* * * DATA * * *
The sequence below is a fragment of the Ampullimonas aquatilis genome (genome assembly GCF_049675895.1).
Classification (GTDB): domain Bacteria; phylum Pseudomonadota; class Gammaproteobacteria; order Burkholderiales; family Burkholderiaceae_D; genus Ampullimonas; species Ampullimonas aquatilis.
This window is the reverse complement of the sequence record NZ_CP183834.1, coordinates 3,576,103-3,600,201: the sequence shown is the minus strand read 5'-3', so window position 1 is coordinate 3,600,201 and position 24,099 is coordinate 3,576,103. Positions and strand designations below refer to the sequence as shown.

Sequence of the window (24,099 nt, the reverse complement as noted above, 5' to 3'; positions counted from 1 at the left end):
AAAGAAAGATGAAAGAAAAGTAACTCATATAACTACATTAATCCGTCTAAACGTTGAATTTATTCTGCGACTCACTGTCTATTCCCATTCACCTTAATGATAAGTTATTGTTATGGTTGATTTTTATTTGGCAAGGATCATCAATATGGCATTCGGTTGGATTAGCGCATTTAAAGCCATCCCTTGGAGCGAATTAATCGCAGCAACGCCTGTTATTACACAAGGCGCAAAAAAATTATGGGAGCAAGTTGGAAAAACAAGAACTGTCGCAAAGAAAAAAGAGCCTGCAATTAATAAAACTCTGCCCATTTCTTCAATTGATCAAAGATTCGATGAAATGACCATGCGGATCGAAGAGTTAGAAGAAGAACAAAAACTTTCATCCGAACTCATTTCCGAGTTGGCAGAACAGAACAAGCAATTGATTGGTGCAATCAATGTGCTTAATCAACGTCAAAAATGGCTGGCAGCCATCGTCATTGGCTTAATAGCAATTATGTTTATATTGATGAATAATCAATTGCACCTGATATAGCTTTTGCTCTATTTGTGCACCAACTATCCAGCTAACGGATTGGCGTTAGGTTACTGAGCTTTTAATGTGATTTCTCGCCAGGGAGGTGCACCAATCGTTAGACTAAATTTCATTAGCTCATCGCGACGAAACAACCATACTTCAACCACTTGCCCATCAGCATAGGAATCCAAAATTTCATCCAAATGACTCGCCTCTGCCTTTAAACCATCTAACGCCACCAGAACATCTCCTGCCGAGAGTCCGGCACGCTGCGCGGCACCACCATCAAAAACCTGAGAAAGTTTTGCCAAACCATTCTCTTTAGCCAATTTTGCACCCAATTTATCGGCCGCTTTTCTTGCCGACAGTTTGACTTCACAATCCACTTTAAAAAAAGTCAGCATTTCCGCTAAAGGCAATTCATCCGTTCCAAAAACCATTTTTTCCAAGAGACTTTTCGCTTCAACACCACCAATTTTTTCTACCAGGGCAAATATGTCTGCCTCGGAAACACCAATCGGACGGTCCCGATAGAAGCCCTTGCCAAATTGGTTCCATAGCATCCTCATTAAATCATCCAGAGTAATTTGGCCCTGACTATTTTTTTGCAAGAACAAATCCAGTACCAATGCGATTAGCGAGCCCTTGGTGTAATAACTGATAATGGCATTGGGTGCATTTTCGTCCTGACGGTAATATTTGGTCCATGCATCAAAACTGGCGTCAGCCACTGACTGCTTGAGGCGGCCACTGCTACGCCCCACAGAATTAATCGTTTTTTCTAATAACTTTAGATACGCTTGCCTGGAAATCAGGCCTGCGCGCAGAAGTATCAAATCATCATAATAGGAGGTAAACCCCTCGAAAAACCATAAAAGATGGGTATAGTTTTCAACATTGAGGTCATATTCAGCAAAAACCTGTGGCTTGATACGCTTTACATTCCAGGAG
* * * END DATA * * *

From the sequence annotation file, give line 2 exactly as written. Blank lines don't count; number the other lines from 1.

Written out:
Classification (GTDB): domain Bacteria; phylum Pseudomonadota; class Gammaproteobacteria; order Burkholderiales; family Burkholderiaceae_D; genus Ampullimonas; species Ampullimonas aquatilis.